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Does Pet Insurance Cover Cataract Surgery For Dogs?

Any pet owner can attest to how heartwarming it is to have your dog look at you with such love in their eyes.

Those same eyes that can melt even your strongest resolve and bend to their will as soon as they give you their powerful puppy looks.

However, it is also those same eyes that are at risk of contracting cataracts, especially as they advance in age.

Yes, even dogs get this condition, which is why it’s crucial that you try to help prevent this from happening as much as possible.

Sometimes, however, it simply cannot be helped because of genetics, which is why it is advisable to get your pet insured as early as possible before any problems come up.

Because yes, pet insurance overs cataract surgery. Click here for our recommended pet care plan.

Having pet insurance helps ensure that they will be able to get the proper medical treatment they need, as soon as they need it, and without as much damage to your pockets.

Cataracts in Dogs

Cataract is the condition that causes cloudiness to the eye lens, impacting the quality of vision.

Left untreated, this could eventually lead to partial, and then ultimately complete, blindness.

There are various causes of cataracts, but the most common in dogs is that it’s hereditary.

As with humans, it’s also possible to contract cataracts as a side-effect of sugar diabetes, or diabetes mellitus.

Is it possible for your dog to get cataracts even though these two instances do not apply to them?

The answer is yes, cataracts can still occur spontaneously on your dog, or simply develop inevitably because of old age.

It can also be brought about by infections or injuries.

Also keep in mind that some dog breeds are more susceptible to developing cataracts than others.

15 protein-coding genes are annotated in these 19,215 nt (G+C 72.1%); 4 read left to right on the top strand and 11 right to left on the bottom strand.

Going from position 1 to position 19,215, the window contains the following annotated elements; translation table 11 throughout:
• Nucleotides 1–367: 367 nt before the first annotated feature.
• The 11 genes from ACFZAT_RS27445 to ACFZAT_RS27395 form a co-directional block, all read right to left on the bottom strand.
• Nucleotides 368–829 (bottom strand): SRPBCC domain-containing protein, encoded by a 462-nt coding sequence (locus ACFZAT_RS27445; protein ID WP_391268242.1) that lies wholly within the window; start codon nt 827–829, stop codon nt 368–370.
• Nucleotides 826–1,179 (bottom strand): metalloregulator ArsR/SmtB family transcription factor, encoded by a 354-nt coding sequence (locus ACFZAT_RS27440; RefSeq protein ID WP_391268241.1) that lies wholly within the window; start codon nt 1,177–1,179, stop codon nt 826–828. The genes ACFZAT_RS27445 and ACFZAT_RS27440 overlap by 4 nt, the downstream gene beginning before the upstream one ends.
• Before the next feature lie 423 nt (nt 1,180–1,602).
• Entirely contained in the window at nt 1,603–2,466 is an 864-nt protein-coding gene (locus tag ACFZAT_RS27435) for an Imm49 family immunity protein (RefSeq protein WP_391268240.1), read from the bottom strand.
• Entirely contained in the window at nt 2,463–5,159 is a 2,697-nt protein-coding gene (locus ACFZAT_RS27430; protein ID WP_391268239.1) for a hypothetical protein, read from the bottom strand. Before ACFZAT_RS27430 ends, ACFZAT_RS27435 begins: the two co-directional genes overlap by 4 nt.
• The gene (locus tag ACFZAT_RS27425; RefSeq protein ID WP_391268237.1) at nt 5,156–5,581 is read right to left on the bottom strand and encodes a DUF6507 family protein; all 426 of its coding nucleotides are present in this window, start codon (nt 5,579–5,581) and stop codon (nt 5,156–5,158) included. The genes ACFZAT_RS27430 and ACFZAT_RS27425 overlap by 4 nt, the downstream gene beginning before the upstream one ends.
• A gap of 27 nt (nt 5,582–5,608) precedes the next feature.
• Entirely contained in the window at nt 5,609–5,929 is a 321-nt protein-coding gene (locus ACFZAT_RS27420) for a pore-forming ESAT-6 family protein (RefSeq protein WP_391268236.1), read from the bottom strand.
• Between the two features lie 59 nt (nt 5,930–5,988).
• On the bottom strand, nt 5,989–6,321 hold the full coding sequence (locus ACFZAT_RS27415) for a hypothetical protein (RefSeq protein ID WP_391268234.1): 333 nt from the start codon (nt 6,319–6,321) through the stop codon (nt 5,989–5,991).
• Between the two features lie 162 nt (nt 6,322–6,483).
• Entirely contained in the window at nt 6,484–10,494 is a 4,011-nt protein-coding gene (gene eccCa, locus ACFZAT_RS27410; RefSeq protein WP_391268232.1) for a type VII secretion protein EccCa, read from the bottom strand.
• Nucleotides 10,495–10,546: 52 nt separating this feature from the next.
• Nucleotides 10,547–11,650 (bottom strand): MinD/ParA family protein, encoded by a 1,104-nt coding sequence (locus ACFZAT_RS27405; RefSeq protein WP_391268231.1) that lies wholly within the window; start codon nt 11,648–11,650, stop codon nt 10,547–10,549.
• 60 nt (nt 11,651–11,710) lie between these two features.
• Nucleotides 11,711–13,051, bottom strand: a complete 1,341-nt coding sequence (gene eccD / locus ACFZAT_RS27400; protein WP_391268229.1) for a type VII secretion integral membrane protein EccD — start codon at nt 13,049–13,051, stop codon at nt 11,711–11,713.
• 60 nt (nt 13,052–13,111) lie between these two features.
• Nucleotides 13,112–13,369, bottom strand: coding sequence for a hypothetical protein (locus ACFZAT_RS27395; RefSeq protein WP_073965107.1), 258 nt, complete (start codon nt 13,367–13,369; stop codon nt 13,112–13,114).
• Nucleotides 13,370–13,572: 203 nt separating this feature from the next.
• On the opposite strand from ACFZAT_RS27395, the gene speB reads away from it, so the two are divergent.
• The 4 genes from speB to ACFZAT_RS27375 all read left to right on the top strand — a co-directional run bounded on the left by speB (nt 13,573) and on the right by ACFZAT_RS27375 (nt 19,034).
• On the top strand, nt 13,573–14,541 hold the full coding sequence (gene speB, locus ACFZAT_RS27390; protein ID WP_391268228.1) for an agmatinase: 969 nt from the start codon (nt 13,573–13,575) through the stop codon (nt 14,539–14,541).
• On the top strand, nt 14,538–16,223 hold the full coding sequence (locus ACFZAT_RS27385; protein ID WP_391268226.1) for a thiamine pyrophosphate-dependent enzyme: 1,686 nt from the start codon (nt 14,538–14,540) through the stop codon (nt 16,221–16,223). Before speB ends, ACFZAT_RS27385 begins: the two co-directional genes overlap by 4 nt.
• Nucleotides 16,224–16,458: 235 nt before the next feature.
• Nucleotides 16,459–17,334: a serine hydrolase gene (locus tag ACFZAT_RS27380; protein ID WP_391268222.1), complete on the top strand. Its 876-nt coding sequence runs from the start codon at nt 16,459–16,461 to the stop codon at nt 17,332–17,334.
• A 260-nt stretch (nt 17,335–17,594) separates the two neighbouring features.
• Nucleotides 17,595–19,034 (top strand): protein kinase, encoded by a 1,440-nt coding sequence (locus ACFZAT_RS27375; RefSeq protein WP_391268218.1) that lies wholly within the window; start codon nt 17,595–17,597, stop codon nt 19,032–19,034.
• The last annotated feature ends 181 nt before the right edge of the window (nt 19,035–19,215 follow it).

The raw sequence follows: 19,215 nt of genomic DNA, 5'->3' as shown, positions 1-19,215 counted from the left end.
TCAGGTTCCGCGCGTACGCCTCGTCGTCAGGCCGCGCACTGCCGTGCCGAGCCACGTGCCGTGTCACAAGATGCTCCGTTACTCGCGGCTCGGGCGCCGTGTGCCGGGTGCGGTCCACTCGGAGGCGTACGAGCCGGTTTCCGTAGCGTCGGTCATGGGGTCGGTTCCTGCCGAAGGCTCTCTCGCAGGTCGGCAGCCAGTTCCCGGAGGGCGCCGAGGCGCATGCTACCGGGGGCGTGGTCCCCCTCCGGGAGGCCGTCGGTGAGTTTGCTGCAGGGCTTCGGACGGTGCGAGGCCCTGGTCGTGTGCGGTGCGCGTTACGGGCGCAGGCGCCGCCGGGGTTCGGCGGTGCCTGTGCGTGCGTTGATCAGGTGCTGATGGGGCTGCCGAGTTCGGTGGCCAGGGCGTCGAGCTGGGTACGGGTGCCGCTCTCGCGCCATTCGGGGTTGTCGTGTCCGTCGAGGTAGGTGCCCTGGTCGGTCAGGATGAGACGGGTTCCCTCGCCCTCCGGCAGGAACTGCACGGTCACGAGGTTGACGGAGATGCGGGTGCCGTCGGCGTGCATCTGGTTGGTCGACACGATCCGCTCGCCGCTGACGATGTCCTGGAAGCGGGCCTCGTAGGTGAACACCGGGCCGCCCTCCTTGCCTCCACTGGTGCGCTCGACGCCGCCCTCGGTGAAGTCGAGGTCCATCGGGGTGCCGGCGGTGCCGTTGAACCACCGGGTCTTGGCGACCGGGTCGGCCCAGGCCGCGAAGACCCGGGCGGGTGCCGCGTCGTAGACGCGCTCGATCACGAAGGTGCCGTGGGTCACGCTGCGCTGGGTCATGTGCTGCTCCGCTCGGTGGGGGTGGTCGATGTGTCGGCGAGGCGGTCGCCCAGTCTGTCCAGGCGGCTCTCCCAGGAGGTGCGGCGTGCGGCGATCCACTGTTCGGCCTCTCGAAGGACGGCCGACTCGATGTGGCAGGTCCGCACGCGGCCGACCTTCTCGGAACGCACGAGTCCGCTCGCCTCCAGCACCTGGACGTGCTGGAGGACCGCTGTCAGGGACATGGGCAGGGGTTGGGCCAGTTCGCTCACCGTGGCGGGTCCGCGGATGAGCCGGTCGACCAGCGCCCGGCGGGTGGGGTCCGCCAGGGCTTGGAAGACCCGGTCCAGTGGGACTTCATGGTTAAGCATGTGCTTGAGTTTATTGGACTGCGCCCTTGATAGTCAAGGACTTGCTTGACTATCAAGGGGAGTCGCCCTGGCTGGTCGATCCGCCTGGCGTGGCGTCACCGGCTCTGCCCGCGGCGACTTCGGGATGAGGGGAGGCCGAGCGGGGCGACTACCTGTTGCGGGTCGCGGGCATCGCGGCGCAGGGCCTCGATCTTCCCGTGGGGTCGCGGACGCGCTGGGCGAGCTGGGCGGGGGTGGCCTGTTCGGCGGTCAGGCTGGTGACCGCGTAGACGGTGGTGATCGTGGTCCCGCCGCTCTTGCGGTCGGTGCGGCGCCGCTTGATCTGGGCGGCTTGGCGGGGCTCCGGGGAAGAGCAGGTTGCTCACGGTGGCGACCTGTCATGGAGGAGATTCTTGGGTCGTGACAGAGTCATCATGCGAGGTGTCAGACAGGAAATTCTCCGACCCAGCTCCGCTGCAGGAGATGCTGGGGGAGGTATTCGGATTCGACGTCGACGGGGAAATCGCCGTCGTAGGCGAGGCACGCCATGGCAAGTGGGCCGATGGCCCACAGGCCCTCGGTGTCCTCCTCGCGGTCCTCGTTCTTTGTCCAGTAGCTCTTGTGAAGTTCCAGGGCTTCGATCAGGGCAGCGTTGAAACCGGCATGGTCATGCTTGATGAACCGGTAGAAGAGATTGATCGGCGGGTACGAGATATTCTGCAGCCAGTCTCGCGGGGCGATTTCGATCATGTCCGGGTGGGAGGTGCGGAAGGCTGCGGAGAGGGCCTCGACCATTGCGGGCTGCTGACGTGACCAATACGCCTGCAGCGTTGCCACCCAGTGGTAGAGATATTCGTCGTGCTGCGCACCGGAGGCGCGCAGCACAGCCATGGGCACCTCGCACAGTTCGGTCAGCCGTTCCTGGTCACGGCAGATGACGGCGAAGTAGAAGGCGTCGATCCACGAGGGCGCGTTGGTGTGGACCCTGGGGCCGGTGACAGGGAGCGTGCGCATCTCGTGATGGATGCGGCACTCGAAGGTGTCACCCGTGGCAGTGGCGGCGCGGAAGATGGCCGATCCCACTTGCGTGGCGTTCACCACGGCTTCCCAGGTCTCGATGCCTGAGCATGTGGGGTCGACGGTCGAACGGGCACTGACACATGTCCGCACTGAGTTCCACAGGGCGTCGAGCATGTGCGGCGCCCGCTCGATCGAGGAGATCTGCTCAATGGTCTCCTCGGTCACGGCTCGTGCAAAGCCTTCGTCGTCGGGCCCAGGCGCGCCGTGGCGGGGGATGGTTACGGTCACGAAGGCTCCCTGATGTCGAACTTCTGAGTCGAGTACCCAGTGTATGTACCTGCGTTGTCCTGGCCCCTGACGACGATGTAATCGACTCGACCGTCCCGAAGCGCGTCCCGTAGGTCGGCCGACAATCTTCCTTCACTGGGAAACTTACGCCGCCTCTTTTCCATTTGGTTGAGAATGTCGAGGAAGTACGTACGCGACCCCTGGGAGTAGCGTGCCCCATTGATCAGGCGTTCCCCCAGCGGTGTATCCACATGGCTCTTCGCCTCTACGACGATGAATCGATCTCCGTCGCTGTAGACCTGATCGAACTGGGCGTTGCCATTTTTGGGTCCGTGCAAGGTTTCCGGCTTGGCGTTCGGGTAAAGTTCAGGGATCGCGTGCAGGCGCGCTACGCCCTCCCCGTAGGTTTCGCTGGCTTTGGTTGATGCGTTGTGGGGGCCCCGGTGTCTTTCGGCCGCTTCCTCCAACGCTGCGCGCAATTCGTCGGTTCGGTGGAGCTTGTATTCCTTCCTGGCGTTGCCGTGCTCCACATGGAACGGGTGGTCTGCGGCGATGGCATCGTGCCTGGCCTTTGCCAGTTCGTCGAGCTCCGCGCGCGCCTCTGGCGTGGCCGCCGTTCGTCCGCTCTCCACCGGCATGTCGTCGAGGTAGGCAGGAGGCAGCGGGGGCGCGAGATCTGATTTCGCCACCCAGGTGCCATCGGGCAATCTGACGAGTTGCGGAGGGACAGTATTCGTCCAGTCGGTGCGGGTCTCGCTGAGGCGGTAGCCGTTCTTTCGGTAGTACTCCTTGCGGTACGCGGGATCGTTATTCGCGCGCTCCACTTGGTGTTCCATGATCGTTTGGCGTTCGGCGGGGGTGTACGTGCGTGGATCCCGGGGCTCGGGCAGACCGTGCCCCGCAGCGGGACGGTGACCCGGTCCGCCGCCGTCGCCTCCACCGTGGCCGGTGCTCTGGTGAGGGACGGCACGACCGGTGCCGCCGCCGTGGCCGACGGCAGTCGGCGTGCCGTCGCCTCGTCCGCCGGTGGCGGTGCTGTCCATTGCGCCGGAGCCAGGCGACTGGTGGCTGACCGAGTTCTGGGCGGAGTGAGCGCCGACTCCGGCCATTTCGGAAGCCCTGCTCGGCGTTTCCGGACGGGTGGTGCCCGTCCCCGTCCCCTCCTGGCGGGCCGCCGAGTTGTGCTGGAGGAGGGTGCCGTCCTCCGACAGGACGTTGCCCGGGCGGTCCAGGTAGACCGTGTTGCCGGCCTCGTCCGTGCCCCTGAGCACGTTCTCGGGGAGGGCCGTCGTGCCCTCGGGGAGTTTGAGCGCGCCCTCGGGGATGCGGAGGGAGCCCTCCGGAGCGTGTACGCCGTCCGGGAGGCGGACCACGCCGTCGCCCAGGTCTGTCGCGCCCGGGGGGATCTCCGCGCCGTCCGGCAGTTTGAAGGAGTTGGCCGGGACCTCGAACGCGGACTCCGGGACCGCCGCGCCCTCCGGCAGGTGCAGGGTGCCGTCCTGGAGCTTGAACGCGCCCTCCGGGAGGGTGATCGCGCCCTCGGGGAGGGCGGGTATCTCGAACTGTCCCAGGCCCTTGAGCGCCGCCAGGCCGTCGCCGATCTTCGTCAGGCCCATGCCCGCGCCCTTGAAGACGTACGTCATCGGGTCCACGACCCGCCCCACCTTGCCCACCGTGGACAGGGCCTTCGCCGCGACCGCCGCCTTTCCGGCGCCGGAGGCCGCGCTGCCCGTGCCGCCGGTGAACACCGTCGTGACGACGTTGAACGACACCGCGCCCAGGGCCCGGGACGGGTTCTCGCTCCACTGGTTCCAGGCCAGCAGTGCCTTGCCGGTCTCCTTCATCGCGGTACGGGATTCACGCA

To name a few, there’s the Labrador Retriever, American Cocker Spaniel, Boston Terrier, and French Poodle, among many others.

What this means, therefore, is that you cannot be complacent when it comes to your dog’s eye health.


How quickly and how severe the condition spreads depends on the risk factors present in your dog.

Cataracts in dogs could either be static or progressive, depending on their overall health condition.

There are four levels of cataract progression: incipient, immature, mature, and hypermature.

The incipient type of cataract means that its presence is very minor, taking up less than 15% of the lens.

This means that there is not much impact, if at all, to the vision’s quality.

Immature cataracts, meanwhile, involve over 15% of the lens, and may impact several layers of the lens.

At this stage, visual deficits can already be seen easily during examination, but are still typically mild.

A mature cataract, however, has more significant visual defects, and can already result in some degree of blindness.

The worst type would be the hypermature cataract, wherein the lens capsule becomes wrinkled, and the lens itself begins to shrink.

If you think your pet is a candidate for future cataracts, it would be good to keep a keen eye out for any possible symptoms.

This may include unusual changes in their eye pupil’s size or shape, as well as color.